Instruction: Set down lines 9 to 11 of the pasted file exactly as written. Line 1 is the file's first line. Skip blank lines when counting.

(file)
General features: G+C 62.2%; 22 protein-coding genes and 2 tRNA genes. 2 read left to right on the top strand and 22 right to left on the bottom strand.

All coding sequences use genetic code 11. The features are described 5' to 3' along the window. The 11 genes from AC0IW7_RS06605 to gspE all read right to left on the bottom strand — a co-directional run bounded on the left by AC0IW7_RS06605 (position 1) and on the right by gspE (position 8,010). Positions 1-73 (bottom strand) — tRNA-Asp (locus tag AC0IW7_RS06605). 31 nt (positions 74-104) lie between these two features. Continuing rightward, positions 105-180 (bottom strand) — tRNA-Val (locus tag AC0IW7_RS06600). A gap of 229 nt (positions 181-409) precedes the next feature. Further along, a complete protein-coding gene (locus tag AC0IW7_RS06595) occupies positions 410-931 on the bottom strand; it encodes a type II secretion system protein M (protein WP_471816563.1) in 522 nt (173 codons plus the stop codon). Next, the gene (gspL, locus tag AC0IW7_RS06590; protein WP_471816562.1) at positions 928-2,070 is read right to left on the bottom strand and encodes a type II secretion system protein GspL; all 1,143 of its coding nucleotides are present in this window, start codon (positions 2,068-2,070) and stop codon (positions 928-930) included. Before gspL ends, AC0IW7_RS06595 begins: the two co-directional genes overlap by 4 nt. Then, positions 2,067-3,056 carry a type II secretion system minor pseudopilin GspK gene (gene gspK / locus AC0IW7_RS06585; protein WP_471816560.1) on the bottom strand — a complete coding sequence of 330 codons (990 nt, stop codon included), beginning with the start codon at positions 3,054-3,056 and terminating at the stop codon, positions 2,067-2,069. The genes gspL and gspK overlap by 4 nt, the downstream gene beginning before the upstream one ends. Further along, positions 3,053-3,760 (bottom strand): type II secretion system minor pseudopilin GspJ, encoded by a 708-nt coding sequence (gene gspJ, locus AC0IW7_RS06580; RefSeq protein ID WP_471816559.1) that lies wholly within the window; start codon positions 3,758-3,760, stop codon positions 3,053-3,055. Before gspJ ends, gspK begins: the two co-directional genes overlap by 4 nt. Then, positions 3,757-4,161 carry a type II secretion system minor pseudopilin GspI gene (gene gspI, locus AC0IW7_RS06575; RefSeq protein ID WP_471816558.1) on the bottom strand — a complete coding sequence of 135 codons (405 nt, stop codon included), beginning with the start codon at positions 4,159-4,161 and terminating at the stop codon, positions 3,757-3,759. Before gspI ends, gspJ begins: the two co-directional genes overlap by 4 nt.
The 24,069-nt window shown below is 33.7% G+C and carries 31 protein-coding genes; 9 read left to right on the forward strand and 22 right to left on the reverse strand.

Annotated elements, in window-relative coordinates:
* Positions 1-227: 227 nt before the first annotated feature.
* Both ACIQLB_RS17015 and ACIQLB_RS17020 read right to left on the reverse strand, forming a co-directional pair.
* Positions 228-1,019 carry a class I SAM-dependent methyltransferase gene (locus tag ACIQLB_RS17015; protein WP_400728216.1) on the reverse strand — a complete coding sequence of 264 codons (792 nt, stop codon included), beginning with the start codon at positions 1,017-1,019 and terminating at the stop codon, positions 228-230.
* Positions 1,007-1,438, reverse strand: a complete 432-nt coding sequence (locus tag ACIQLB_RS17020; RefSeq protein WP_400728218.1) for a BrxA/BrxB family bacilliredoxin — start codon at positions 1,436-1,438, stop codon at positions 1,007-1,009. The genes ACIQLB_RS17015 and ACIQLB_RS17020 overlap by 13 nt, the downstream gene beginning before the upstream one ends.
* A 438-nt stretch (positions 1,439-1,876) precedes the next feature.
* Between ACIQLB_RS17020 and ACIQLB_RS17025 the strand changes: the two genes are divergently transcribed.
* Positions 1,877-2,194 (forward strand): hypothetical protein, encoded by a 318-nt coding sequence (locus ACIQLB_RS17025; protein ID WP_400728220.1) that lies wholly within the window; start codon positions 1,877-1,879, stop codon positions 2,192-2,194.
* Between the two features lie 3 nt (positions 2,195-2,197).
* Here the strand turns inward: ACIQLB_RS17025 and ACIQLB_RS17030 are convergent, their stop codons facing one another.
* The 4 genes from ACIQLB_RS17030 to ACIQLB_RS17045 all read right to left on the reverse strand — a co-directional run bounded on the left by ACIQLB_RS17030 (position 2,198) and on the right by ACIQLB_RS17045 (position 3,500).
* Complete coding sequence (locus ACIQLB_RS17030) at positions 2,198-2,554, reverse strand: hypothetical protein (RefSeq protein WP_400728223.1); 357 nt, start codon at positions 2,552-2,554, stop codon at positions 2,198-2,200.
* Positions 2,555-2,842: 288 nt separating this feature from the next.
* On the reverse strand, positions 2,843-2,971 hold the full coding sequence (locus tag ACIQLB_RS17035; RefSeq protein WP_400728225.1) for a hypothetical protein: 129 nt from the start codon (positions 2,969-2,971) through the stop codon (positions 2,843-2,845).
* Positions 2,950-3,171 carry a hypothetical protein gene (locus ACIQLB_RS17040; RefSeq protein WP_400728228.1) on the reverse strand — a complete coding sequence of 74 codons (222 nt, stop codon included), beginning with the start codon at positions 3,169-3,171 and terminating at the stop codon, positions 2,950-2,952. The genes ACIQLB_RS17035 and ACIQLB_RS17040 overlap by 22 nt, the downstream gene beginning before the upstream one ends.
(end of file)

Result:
* A 438-nt stretch (positions 1,439-1,876) precedes the next feature.
* Between ACIQLB_RS17020 and ACIQLB_RS17025 the strand changes: the two genes are divergently transcribed.
* Positions 1,877-2,194 (forward strand): hypothetical protein, encoded by a 318-nt coding sequence (locus ACIQLB_RS17025; protein ID WP_400728220.1) that lies wholly within the window; start codon positions 1,877-1,879, stop codon positions 2,192-2,194.